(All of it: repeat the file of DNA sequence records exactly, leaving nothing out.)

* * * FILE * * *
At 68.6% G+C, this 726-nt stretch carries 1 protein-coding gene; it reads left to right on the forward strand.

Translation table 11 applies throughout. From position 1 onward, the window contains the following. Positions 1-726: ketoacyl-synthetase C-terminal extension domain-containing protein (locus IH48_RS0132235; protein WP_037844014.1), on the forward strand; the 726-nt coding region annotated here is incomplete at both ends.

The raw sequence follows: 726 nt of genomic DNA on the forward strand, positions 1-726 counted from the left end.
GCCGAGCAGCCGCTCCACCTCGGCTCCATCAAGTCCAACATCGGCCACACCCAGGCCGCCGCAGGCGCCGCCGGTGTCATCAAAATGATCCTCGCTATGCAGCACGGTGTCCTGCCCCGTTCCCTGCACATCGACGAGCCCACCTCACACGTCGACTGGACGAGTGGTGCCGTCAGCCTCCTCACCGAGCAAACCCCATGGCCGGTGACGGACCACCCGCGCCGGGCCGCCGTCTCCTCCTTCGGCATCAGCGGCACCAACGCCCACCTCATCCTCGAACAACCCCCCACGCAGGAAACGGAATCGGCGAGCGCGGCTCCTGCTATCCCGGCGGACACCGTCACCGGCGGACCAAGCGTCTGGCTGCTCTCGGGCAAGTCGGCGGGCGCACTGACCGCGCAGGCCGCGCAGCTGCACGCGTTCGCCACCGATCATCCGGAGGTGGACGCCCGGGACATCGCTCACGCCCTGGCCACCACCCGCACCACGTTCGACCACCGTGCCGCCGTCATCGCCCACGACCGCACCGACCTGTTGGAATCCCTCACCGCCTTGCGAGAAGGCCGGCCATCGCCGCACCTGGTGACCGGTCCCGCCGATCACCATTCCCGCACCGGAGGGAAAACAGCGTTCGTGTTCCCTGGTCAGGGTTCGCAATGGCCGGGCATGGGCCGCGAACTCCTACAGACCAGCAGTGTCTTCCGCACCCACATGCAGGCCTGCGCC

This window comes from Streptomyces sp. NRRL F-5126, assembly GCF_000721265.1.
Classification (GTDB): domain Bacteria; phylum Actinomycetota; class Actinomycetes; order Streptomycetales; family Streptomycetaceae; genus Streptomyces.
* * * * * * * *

At 68.6% G+C, this 726-nt stretch carries 1 protein-coding gene; it reads left to right on the forward strand.

Translation table 11 applies throughout. From position 1 onward, the window contains the following. Positions 1-726: ketoacyl-synthetase C-terminal extension domain-containing protein (locus IH48_RS0132235; protein WP_037844014.1), on the forward strand; the 726-nt coding region annotated here is incomplete at both ends.

The raw sequence follows: 726 nt of genomic DNA on the forward strand, positions 1-726 counted from the left end.
GCCGAGCAGCCGCTCCACCTCGGCTCCATCAAGTCCAACATCGGCCACACCCAGGCCGCCGCAGGCGCCGCCGGTGTCATCAAAATGATCCTCGCTATGCAGCACGGTGTCCTGCCCCGTTCCCTGCACATCGACGAGCCCACCTCACACGTCGACTGGACGAGTGGTGCCGTCAGCCTCCTCACCGAGCAAACCCCATGGCCGGTGACGGACCACCCGCGCCGGGCCGCCGTCTCCTCCTTCGGCATCAGCGGCACCAACGCCCACCTCATCCTCGAACAACCCCCCACGCAGGAAACGGAATCGGCGAGCGCGGCTCCTGCTATCCCGGCGGACACCGTCACCGGCGGACCAAGCGTCTGGCTGCTCTCGGGCAAGTCGGCGGGCGCACTGACCGCGCAGGCCGCGCAGCTGCACGCGTTCGCCACCGATCATCCGGAGGTGGACGCCCGGGACATCGCTCACGCCCTGGCCACCACCCGCACCACGTTCGACCACCGTGCCGCCGTCATCGCCCACGACCGCACCGACCTGTTGGAATCCCTCACCGCCTTGCGAGAAGGCCGGCCATCGCCGCACCTGGTGACCGGTCCCGCCGATCACCATTCCCGCACCGGAGGGAAAACAGCGTTCGTGTTCCCTGGTCAGGGTTCGCAATGGCCGGGCATGGGCCGCGAACTCCTACAGACCAGCAGTGTCTTCCGCACCCACATGCAGGCCTGCGCC

This window comes from Streptomyces sp. NRRL F-5126, assembly GCF_000721265.1.
Classification (GTDB): domain Bacteria; phylum Actinomycetota; class Actinomycetes; order Streptomycetales; family Streptomycetaceae; genus Streptomyces.